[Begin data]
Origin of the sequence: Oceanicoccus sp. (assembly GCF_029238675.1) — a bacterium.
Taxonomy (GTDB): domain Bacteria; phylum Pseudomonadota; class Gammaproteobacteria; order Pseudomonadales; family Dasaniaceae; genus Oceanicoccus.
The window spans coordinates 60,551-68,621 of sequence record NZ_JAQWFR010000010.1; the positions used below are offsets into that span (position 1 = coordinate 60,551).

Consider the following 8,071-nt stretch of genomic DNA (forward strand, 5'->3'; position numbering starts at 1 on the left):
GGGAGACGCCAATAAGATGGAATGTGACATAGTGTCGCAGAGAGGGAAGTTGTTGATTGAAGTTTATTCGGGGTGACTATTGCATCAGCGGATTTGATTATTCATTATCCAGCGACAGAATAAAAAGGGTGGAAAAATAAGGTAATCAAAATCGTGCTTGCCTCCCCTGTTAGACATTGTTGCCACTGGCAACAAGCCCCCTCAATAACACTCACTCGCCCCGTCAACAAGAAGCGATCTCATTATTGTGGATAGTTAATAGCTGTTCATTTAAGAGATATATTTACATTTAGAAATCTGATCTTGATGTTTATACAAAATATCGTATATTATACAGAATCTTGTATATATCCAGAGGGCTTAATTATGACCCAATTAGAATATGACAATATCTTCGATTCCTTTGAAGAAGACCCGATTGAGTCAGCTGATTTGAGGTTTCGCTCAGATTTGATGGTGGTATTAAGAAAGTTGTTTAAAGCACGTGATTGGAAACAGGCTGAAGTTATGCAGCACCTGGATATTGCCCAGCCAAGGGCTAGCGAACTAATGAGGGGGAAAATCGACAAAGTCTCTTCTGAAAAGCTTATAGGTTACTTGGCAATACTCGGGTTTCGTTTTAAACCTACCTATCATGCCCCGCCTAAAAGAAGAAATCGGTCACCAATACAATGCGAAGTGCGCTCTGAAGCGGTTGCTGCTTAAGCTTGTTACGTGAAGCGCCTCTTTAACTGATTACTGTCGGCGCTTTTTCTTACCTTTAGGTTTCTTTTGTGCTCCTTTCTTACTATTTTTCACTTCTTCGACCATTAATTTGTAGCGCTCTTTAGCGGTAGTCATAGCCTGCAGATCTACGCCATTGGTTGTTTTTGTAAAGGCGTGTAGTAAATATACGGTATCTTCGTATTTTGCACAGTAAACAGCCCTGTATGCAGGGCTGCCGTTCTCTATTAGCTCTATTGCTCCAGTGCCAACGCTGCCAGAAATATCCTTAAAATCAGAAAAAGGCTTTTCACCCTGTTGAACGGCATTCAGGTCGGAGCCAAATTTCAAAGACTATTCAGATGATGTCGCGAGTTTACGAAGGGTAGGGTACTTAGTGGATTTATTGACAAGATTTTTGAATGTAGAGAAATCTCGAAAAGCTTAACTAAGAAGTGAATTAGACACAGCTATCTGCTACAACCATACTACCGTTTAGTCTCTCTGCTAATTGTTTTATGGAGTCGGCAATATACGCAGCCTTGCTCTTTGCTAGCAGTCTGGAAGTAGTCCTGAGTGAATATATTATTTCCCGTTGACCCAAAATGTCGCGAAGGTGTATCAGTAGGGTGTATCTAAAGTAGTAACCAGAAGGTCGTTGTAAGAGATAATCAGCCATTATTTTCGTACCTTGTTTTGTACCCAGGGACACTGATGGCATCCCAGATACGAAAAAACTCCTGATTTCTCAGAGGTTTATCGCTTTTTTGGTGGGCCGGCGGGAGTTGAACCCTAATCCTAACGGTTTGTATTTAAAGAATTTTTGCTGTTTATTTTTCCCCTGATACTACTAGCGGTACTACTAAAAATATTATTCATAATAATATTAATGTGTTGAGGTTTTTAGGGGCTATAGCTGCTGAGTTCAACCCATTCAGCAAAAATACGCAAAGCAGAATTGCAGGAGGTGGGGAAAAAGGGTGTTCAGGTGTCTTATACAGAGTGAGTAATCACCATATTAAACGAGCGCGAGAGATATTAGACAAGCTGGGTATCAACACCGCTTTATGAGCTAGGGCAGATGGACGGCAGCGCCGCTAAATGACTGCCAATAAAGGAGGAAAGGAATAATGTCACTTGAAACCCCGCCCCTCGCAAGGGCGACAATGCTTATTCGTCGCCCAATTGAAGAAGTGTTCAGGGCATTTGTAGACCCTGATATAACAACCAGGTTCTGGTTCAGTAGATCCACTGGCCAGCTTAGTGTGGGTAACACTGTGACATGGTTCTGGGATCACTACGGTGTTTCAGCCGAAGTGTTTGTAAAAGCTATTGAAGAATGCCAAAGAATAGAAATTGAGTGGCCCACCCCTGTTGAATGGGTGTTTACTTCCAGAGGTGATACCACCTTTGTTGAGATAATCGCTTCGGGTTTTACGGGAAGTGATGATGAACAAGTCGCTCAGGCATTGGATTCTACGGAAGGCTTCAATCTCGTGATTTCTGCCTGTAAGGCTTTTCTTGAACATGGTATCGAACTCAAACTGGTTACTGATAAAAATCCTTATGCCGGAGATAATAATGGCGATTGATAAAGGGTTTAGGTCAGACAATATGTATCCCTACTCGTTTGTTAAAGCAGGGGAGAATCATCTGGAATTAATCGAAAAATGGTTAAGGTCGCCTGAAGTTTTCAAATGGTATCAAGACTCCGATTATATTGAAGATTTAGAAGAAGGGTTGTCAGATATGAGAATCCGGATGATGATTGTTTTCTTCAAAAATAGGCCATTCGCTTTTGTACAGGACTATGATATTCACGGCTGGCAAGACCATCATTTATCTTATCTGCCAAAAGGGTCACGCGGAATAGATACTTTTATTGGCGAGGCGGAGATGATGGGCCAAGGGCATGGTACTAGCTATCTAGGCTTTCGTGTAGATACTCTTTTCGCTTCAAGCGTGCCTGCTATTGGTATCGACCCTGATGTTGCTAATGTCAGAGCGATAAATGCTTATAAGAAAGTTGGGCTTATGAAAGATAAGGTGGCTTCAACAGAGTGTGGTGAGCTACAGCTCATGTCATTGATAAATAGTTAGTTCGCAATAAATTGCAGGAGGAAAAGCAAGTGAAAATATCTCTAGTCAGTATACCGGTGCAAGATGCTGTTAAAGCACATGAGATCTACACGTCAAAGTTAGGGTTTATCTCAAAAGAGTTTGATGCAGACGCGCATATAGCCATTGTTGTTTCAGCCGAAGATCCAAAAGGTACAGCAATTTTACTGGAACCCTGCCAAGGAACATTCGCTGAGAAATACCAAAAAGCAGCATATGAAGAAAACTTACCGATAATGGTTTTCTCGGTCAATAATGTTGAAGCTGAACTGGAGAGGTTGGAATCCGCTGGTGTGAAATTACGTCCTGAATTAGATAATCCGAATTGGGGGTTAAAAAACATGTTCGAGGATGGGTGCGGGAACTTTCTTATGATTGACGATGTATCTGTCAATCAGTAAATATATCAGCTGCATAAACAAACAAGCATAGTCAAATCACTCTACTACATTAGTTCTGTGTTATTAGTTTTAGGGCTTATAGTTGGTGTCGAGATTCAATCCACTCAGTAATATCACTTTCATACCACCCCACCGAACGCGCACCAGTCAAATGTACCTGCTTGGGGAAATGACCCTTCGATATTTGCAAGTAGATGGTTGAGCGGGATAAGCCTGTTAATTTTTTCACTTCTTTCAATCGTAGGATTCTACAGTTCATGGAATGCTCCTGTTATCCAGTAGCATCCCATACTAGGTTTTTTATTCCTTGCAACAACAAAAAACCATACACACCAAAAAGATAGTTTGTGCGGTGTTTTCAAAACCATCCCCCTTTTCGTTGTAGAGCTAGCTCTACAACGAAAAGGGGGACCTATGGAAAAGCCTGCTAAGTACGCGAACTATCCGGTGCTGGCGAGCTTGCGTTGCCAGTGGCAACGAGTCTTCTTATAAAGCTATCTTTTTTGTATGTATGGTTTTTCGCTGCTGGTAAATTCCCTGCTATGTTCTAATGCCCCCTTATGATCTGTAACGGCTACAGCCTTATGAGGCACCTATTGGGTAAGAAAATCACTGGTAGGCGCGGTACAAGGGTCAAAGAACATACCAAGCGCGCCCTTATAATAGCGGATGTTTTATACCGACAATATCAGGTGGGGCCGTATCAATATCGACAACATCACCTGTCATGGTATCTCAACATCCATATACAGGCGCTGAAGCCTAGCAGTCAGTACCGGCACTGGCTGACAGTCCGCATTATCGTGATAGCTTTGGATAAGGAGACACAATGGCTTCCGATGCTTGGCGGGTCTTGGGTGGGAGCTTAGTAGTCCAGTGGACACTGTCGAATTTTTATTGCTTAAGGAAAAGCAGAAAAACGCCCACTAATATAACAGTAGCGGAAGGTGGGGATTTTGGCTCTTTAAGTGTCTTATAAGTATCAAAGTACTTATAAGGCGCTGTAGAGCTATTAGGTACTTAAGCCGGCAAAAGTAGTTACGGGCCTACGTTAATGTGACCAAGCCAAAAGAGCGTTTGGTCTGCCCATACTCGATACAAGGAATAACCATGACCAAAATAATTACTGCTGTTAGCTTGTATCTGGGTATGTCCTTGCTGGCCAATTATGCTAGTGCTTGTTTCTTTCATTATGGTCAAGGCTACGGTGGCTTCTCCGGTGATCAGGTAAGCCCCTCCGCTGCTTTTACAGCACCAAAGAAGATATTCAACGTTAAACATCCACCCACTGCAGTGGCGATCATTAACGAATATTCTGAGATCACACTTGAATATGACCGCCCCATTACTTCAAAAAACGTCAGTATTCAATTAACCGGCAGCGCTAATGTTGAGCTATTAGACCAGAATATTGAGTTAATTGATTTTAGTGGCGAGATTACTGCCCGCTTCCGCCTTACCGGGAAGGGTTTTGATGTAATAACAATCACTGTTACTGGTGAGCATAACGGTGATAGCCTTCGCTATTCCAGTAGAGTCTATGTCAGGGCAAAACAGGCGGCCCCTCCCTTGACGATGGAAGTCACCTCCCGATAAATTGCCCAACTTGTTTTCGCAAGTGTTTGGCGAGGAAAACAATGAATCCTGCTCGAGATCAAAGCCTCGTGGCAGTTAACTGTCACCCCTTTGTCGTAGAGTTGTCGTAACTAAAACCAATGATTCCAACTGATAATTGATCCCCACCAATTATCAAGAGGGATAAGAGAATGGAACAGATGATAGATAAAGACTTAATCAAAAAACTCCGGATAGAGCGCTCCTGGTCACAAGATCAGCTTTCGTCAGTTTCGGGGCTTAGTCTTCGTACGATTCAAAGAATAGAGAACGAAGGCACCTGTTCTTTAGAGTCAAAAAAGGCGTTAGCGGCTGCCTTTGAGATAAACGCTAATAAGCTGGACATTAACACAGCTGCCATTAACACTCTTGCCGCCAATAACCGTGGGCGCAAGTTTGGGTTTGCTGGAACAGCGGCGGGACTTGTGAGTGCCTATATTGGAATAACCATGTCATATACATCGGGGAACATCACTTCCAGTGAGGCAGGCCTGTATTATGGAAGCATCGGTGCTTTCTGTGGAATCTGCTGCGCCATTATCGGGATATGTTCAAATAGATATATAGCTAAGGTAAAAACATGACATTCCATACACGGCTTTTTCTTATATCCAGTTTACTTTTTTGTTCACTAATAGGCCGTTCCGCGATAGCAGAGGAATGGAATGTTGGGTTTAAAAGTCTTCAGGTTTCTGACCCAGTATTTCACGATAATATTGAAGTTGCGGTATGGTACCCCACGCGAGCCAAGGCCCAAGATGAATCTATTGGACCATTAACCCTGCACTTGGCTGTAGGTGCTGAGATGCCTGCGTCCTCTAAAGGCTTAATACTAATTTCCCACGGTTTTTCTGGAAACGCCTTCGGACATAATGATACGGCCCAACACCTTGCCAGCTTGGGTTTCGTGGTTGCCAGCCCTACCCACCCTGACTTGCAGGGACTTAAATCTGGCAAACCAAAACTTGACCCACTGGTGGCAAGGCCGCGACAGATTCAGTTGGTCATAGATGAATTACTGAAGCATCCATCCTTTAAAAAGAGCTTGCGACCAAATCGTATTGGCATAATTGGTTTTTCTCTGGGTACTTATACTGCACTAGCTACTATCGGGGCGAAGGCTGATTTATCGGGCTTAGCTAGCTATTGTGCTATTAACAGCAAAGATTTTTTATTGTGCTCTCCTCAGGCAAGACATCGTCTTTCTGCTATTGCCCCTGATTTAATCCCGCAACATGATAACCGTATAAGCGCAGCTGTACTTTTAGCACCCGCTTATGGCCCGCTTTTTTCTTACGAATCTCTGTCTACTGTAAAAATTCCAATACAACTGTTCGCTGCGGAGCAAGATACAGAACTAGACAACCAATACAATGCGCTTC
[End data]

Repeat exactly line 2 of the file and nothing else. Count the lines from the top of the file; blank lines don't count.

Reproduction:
Taxonomy (GTDB): domain Bacteria; phylum Pseudomonadota; class Gammaproteobacteria; order Pseudomonadales; family Dasaniaceae; genus Oceanicoccus.